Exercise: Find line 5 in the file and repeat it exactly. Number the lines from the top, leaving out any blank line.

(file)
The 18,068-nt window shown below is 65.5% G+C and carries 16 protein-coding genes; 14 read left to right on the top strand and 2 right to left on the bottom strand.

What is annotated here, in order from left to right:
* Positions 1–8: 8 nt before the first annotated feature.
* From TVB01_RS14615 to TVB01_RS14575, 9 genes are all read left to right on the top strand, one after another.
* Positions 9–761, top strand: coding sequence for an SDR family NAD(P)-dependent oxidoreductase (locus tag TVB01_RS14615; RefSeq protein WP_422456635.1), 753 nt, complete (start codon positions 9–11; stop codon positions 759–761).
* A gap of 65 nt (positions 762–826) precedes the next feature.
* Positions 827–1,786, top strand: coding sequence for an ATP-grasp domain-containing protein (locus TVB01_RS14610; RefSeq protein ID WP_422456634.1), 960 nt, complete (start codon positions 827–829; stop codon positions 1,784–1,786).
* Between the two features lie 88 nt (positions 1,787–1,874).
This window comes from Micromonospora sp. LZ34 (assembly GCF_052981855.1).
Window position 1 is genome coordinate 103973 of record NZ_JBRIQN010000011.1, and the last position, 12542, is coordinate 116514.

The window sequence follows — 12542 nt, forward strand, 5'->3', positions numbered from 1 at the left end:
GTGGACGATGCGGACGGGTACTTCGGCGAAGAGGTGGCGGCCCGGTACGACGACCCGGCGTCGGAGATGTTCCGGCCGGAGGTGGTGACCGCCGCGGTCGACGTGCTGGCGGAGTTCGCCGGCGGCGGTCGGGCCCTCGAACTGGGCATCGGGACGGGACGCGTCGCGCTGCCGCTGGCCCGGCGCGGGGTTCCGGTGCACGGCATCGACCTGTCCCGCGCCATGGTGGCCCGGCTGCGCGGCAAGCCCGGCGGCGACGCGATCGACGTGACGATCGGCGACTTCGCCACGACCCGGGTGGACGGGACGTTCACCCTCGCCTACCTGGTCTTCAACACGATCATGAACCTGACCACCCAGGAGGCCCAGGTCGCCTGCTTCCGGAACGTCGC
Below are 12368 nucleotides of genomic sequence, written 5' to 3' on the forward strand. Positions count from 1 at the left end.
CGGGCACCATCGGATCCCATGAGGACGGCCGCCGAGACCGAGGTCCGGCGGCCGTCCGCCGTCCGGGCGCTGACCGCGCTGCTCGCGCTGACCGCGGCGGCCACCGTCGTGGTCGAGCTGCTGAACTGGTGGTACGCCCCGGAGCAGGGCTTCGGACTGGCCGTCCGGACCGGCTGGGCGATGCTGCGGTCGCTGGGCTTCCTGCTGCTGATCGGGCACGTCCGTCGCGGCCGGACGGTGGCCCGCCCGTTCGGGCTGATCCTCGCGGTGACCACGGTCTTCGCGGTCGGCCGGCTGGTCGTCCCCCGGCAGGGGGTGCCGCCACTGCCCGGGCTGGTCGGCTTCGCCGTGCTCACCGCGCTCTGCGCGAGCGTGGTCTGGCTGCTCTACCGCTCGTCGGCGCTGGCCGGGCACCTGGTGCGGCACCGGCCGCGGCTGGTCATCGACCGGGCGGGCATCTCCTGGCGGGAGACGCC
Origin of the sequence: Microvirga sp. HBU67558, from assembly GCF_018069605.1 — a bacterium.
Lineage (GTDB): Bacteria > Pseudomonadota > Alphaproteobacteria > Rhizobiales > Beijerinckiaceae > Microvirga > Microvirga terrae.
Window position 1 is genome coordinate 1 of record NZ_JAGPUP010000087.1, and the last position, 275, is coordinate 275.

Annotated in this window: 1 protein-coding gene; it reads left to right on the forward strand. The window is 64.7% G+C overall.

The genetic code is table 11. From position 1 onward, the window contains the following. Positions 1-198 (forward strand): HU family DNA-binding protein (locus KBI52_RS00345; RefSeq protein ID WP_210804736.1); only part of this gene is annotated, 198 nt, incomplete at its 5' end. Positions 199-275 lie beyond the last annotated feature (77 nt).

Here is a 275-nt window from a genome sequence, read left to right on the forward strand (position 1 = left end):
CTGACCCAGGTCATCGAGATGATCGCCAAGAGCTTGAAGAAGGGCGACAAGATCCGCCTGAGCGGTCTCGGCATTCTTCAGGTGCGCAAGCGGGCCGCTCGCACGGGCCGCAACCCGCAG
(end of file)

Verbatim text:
* Positions 9–761, top strand: coding sequence for an SDR family NAD(P)-dependent oxidoreductase (locus tag TVB01_RS14615; RefSeq protein WP_422456635.1), 753 nt, complete (start codon positions 9–11; stop codon positions 759–761).